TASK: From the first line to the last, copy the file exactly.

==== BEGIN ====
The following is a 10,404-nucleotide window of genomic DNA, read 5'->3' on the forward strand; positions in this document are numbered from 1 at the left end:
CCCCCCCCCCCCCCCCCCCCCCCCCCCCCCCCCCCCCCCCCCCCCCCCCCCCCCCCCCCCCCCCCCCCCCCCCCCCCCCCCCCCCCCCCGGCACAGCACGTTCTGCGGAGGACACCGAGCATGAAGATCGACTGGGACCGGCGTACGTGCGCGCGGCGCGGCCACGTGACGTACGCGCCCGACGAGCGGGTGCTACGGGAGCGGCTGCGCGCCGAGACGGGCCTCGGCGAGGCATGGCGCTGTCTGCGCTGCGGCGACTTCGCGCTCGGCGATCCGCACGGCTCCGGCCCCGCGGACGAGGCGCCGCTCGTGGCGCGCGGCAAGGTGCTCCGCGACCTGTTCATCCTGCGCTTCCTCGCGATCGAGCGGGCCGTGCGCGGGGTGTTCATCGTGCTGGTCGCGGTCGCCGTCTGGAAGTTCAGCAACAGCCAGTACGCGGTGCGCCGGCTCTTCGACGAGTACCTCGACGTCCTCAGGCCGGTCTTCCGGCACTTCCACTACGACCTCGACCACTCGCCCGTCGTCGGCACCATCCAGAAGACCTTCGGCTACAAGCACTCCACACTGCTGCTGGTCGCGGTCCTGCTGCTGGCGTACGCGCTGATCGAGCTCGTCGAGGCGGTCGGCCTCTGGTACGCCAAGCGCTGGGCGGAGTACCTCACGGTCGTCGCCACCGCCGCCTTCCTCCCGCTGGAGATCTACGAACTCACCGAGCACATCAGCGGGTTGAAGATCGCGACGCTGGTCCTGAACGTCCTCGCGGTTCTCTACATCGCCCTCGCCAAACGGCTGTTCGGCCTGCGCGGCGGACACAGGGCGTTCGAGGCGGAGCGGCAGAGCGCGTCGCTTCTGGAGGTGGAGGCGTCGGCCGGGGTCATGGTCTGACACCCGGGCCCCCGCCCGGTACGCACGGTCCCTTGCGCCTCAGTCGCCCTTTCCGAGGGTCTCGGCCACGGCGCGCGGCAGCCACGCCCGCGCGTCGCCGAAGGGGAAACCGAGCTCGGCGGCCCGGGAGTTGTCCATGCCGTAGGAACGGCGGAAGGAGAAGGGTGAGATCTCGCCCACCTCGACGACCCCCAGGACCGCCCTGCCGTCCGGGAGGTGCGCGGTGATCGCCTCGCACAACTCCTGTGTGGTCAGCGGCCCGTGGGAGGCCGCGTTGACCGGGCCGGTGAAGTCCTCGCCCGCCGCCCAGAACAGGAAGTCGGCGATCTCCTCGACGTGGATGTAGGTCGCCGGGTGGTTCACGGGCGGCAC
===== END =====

The following is a 10,404-nucleotide window of genomic DNA, read 5'->3' on the forward strand; positions in this document are numbered from 1 at the left end:
CCCCCCCCCCCCCCCCCCCCCCCCCCCCCCCCCCCCCCCCCCCCCCCCCCCCCCCCCCCCCCCCCCCCCCCCCCCCCCCCCCCCCCCCCGGCACAGCACGTTCTGCGGAGGACACCGAGCATGAAGATCGACTGGGACCGGCGTACGTGCGCGCGGCGCGGCCACGTGACGTACGCGCCCGACGAGCGGGTGCTACGGGAGCGGCTGCGCGCCGAGACGGGCCTCGGCGAGGCATGGCGCTGTCTGCGCTGCGGCGACTTCGCGCTCGGCGATCCGCACGGCTCCGGCCCCGCGGACGAGGCGCCGCTCGTGGCGCGCGGCAAGGTGCTCCGCGACCTGTTCATCCTGCGCTTCCTCGCGATCGAGCGGGCCGTGCGCGGGGTGTTCATCGTGCTGGTCGCGGTCGCCGTCTGGAAGTTCAGCAACAGCCAGTACGCGGTGCGCCGGCTCTTCGACGAGTACCTCGACGTCCTCAGGCCGGTCTTCCGGCACTTCCACTACGACCTCGACCACTCGCCCGTCGTCGGCACCATCCAGAAGACCTTCGGCTACAAGCACTCCACACTGCTGCTGGTCGCGGTCCTGCTGCTGGCGTACGCGCTGATCGAGCTCGTCGAGGCGGTCGGCCTCTGGTACGCCAAGCGCTGGGCGGAGTACCTCACGGTCGTCGCCACCGCCGCCTTCCTCCCGCTGGAGATCTACGAACTCACCGAGCACATCAGCGGGTTGAAGATCGCGACGCTGGTCCTGAACGTCCTCGCGGTTCTCTACATCGCCCTCGCCAAACGGCTGTTCGGCCTGCGCGGCGGACACAGGGCGTTCGAGGCGGAGCGGCAGAGCGCGTCGCTTCTGGAGGTGGAGGCGTCGGCCGGGGTCATGGTCTGACACCCGGGCCCCCGCCCGGTACGCACGGTCCCTTGCGCCTCAGTCGCCCTTTCCGAGGGTCTCGGCCACGGCGCGCGGCAGCCACGCCCGCGCGTCGCCGAAGGGGAAACCGAGCTCGGCGGCCCGGGAGTTGTCCATGCCGTAGGAACGGCGGAAGGAGAAGGGTGAGATCTCGCCCACCTCGACGACCCCCAGGACCGCCCTGCCGTCCGGGAGGTGCGCGGTGATCGCCTCGCACAACTCCTGTGTGGTCAGCGGCCCGTGGGAGGCCGCGTTGACCGGGCCGGTGAAGTCCTCGCCCGCCGCCCAGAACAGGAAGTCGGCGATCTCCTCGACGTGGATGTAGGTCGCCGGGTGGTTCACGGGCGGCAC